Experiences in World War II
From Omaha Beach to the Malmédy Massacre
Howard E. Nixon
6 April 1923 - 29 December 2001
Some I had trouble with. One wounded soldier said, "I got to go
back." Although he was wounded he wanted to go back to help a buddy of
his. I told him I'd be back to help him. He kept repeating, "I've got to
go back." I said, "No. I can't let you go back. You are
wounded." That didn't matter to him, "I've got to go back."
"No," I said, "You are not going back," and he didn't.
Slowly we gained ground, but Hitler still wouldn't admit defeat.
Lt. Col. Joachim Peiper of the S.S. Panzer unit was sentenced at the
Nuremberg Trial. He spent some time in prison, but was let go later. He came
back to Belgium and was living there. Someone found out about it and blew his
house up with him in it. The end of the S.S. colonel.
Samuel Dobbins who came out of the Malmédy Massacre alive
testified at the Nuremberg Trials. After the massacre there weren't many
prisoners taken. News travels fast and there were mad soldiers. Five or six
Germans in a bunch would be found dead. I know what happened. Sorry, but that's
the way it was. They paid a full price.
There was no let up of snow and cold. One night in a place where snow
banks were higher than the ambulance - it was blowing terrible. The snow blew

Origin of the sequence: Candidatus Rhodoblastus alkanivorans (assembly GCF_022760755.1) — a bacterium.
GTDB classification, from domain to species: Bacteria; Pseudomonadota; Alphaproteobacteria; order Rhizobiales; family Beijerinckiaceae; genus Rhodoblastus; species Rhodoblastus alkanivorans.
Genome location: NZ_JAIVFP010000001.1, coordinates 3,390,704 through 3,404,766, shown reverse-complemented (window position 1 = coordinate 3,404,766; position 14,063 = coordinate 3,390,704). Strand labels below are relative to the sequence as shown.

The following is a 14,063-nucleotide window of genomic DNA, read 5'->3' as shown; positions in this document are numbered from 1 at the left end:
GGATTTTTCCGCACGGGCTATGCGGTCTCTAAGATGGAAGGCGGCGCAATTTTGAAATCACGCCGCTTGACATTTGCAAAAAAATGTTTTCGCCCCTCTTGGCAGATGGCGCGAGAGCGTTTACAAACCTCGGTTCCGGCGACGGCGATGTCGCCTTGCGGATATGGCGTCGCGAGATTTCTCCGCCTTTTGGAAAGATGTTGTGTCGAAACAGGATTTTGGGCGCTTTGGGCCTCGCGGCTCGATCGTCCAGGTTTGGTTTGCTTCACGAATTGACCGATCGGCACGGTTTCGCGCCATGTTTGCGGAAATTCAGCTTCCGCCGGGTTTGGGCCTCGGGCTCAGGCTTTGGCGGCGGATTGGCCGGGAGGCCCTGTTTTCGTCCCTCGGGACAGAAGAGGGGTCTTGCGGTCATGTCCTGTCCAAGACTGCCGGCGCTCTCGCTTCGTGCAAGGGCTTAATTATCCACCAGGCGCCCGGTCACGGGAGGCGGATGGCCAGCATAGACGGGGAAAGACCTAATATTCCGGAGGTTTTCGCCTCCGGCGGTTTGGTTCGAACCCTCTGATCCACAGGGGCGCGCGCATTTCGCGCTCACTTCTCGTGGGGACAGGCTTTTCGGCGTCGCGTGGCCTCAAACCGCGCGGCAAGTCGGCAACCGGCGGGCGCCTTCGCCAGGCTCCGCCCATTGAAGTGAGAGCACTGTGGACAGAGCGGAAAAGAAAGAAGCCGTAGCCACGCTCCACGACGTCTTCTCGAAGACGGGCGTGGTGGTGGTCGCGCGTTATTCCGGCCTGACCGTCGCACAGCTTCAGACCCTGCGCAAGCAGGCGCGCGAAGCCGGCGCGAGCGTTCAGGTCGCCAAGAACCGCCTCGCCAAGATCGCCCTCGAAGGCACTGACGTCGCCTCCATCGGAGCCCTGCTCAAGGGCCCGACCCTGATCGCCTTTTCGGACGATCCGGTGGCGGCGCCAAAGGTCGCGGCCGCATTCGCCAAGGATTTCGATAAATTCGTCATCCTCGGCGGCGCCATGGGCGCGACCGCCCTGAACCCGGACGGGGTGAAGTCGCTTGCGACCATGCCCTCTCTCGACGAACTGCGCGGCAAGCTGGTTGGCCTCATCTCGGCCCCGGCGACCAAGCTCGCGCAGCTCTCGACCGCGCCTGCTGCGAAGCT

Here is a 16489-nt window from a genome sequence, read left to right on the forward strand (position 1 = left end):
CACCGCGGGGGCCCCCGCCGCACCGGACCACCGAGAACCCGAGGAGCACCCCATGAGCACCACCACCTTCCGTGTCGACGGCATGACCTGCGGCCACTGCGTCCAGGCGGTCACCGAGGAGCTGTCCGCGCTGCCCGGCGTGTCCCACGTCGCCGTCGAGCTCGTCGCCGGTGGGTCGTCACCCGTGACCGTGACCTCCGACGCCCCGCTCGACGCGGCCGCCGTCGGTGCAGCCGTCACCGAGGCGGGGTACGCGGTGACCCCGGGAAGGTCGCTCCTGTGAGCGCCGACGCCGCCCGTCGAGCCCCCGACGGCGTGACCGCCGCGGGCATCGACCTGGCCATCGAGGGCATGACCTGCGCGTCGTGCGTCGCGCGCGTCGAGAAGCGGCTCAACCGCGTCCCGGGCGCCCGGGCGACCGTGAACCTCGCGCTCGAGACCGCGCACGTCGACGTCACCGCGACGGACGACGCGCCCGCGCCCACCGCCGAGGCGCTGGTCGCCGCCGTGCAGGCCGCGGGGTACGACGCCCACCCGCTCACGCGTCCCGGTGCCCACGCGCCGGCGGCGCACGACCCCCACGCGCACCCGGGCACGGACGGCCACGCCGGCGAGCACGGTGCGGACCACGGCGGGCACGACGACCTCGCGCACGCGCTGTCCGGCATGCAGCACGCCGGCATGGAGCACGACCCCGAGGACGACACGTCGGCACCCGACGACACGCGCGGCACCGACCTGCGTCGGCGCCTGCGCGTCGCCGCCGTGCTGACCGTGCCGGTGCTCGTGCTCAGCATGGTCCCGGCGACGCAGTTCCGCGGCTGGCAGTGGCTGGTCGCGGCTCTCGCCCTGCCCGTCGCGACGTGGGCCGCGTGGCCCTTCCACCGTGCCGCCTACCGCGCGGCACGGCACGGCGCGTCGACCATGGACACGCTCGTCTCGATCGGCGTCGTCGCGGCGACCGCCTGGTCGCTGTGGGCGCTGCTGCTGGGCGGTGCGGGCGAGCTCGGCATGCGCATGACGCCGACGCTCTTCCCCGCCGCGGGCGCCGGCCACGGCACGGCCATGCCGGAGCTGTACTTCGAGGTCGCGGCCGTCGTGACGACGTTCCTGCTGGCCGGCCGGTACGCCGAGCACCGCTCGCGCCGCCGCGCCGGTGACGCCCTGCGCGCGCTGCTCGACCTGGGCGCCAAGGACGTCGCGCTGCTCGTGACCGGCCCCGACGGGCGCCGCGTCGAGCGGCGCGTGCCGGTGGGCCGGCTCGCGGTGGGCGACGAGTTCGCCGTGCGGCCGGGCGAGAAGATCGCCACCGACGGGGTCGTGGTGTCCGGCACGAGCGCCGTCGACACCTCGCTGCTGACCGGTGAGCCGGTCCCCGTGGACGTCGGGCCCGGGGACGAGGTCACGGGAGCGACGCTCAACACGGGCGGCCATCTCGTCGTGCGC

in on the spark plugs and the ambulance stalled on me. I cut up a blanket and
covered all of the holes. It finally dried out and started. The motor got a
little hot, but it was better than stalling.
Before it got awfully cold there was mud, snow and ice. It was a lot
better on the west side of the line after I escaped. It took a couple days
before Ike and Bradley could get things organized. They sent other divisions
for reinforcements - mostly all new men. The replacements were young men that
hadn't had any experience and some didn't last long. There were very few
infantry men that made it all the way from Omaha Beach to meet the Russians.
They were either wounded or killed. During the breakthrough there were a lot of
little outfits that held ground and fought. People like artillery men and
engineers fought and slowed the Germans down. I'm not sure how far the Germans
pushed. Maybe 35 miles or so. They sent us back up to the front after a line
was organized and slowly they started pushing the Germans back.
The Germans were amazed at all of our supplies; gasoline, vehicles,
ammunition, artillery. They captured some food and were glad for something good
to eat - even if it were only K rations.
We kept pushing the Germans back over the same ground that we had come.
The dead lay all over and some were run over with trucks and tanks. It got
colder and more frozen feet. They were lucky if they had a pair of overshoes.
By December 29th they had driven the Germans back about 10 miles. By Jan. 16,
1945 they had gained most of the ground back and we again were at Elsenborn,
which was a high plateau. There was a full battle going on again.
We then crossed the Roer River about February. Then it was 30 miles to
the Rhine. The Germans fell back for another stand at the Rhine. There was a
battle at the Rhine at Remagen Bridge. The Germans tried to hold there. Then
they tried every way to blow up the bridge, but the Americans finally were able
to cross before it caved in. Hitler had 5 officers shot for letting that
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